The highest court in the state still maintained the guilty verdict of Peterson’s trial and indicated that prosecutors retained the ability to retry him for the death penalty. Not only did Peterson bring up the unfair removal of some jurors, but he also said that the immense amount of publicity that was put on his case before he went to trial precluded fairness. His trial was actually moved to San Mateo County because a judge said that there was no way he could see a fair trial if it took place in Modesto. Peterson’s lawyer said that there still was no fairness in San Mateo County, where a substantial number of jurors interviewed said that they believed he was guilty. For this reason, his trial should have been moved again to an area where there was not such rampant bias.

 

Despite the arguments surrounding the trial’s publicity, the court said that it would be difficult to find an area that had not already heard about the case so continually moving it would not have made a difference. The amount of attention that Peterson’s trial received was on the level of O.J. Simpson and the Manson family. 

 

Prosecutors are determining what course of action to take. They have not come to a decision on whether they will try him again for the death penalty or just allow him to be sentenced to life without the possibility of parole. One of the considerations that is going to factor into their decision will be the opinions of Laci’s family.

 

The Disappearance of Laci Peterson

 

Laci Peterson was 27 and only a month away from her due date when she went missing on Christmas Eve. According to Scott Peterson, he was fishing in Berkeley at the time of her disappearance. A search for her went on for four months, until a portion of her body and that of her unborn son was spotted by a passerby who was out on a walk. They were found on the rocky shore only a few miles from the location Scott Peterson said he was fishing. Laci’s family was supportive of Scott initially, not suspecting him. But when his mistress, Amber Frey came forward and admitted that she was dating him, that changed. Scott appeared to try to flee but authorities found him in San Diego county with bleached hair and $15,000, where they arrested him.

Continue reading

This post is a continuing series on what to expect following a felony arrest in California. The first two posts reviewed the pre-investigation and arrest phases. The next step is the arraignment and bail phase or custody determination.

Step 3: Arraignment and Bail

After arrest and booking, an accused person is brought before a Superior Court Judge for an arraignment. An arraignment is the accused person’s initial appearance in court and must occur within 24 hours of the person’s arrest. During the arraignment, the accused person learns of the charges filed against him or her by the prosecution. The accused person is read his or her rights and enters a plea or answer to the charges levied a by stating the words, “not guilty” or “guilty” when asked to answer.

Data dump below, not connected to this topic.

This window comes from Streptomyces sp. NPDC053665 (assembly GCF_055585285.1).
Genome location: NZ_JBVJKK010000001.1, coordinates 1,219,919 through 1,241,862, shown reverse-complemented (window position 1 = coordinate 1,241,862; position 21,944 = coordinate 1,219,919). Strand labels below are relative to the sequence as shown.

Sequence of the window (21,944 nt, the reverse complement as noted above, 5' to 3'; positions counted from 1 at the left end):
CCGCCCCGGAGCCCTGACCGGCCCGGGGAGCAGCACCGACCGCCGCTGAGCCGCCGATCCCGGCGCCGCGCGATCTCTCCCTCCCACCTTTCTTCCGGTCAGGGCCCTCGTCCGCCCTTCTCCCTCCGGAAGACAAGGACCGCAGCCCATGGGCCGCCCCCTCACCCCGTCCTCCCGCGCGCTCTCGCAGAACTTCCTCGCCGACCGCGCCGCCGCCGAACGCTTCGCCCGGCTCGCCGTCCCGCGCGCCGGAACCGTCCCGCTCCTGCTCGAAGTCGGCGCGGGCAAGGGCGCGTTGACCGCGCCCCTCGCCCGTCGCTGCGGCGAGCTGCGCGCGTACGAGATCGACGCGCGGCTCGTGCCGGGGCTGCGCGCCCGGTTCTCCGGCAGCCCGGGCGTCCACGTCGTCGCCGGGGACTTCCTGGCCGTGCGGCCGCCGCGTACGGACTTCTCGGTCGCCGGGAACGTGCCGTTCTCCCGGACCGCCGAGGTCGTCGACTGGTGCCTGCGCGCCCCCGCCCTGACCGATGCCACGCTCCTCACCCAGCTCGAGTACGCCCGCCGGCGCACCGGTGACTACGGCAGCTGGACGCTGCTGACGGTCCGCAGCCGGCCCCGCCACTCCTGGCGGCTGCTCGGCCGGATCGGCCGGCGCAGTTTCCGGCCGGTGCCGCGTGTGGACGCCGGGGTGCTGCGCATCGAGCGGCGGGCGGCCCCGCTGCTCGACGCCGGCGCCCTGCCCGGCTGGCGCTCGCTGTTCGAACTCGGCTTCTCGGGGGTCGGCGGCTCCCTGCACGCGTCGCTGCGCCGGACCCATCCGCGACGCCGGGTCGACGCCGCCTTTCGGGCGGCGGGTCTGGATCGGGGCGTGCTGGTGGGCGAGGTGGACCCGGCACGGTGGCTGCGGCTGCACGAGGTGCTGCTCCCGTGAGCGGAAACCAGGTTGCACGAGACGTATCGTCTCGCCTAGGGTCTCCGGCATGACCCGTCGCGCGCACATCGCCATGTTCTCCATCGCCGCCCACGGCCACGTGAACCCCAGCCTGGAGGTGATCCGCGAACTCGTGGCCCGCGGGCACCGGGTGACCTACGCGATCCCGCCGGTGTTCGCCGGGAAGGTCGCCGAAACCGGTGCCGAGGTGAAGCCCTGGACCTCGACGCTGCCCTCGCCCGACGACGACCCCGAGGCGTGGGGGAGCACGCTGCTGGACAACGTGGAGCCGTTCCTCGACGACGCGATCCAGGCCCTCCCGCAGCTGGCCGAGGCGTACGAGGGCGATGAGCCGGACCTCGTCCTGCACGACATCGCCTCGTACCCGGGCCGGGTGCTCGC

Once the charges are levied and a plea entered, a custody determination is made. Usually, people are asked to pay bail or post a bond. In California bail amounts are determined annually by a schedule and set by each county. Click here for the 2018 San Diego County Bail Schedule. The purpose of a custody determination hearing is to assess whether the accused person is a flight risk. Bail is insurance to make sure the accused person returns to court on future dates. The amount of bail is determined by the seriousness of the crime, ties to the community, and prior criminal record, among other factors. The accused person will be asked to pay a certain amount of money or be released on his or her own recognizance for no money.

Bond Explained

If the accused person cannot pay the entire bail amount, he or she may seek the services of a bail bondsperson. Bail bondspersons post or pay the entire bail amount for the accused person and typically charge 10% of the bail amount as a fee for providing bond services to the accused person. The charge is also their fee and is generally not refunded, even if the underlying criminal case results in a dismissal. If you fail to appear as directed by the court at any future court date, all of the bail amount may be forfeited and you may be remanded into custody during the pendency of the criminal action.

Bounding Over

Arraignments are handled by any judge in any criminal court. If the accused person is before a lower court judge at time of arraignment and is being charged with a felony or the misdemeanor charge is upgraded to a felony charge, the case will be “bound over” to the Superior Court for a felony arraignment. A plea is entered again and there is an opportunity to review the initial custody determination. The bail amount may be increased or decreased depending on the circumstances of the case or any new developments that come to light after the first arraignment.

If you have not hired a lawyer before your arraignment, the court will provide you with an opportunity to obtain counsel before your next court date. Continue reading

An investigation into voter fraud by the Siskiyou County Sheriff’s Office has caught the attention of the California State Attorney General’s Office for possible voter intimidation.  According to the ABC affiliate KDRV, about a week before the primary, deputies went door-to-door with loaded rifles to the homes of Asian Americans of Hmong descent threatening them with arrest for voter fraud. The county sheriff claimed that 200 voter applications looked questionable, so deputies and state investigators went to the listed addresses on the applications.  Specifically, due to poverty, many Hmong families live in the same dwelling as other families to be able to make ends meet. That makes it look like there may be a conflict in voter registration addresses.